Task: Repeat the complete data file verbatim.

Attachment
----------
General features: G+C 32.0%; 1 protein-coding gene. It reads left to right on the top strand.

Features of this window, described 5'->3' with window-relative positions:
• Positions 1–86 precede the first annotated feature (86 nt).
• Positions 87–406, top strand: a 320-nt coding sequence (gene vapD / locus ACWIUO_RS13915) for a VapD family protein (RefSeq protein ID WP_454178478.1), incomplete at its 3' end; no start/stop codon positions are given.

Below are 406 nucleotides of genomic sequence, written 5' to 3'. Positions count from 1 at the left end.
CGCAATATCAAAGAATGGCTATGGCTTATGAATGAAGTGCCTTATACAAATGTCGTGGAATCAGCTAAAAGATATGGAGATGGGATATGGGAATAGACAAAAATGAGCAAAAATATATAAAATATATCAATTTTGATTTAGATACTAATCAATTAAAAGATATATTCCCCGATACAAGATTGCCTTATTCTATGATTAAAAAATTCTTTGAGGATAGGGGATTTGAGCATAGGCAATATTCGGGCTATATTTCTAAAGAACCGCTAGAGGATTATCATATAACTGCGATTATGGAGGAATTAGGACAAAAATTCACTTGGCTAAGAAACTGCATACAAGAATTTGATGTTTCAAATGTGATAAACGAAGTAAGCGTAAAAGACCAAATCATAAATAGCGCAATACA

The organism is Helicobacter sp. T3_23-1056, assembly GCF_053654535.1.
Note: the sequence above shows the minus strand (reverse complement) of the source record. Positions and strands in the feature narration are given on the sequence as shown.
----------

General features: G+C 32.0%; 1 protein-coding gene. It reads left to right on the top strand.

Features of this window, described 5'->3' with window-relative positions:
• Positions 1–86 precede the first annotated feature (86 nt).
• Positions 87–406, top strand: a 320-nt coding sequence (gene vapD / locus ACWIUO_RS13915) for a VapD family protein (RefSeq protein ID WP_454178478.1), incomplete at its 3' end; no start/stop codon positions are given.

Below are 406 nucleotides of genomic sequence, written 5' to 3'. Positions count from 1 at the left end.
CGCAATATCAAAGAATGGCTATGGCTTATGAATGAAGTGCCTTATACAAATGTCGTGGAATCAGCTAAAAGATATGGAGATGGGATATGGGAATAGACAAAAATGAGCAAAAATATATAAAATATATCAATTTTGATTTAGATACTAATCAATTAAAAGATATATTCCCCGATACAAGATTGCCTTATTCTATGATTAAAAAATTCTTTGAGGATAGGGGATTTGAGCATAGGCAATATTCGGGCTATATTTCTAAAGAACCGCTAGAGGATTATCATATAACTGCGATTATGGAGGAATTAGGACAAAAATTCACTTGGCTAAGAAACTGCATACAAGAATTTGATGTTTCAAATGTGATAAACGAAGTAAGCGTAAAAGACCAAATCATAAATAGCGCAATACA

The organism is Helicobacter sp. T3_23-1056, assembly GCF_053654535.1.
Note: the sequence above shows the minus strand (reverse complement) of the source record. Positions and strands in the feature narration are given on the sequence as shown.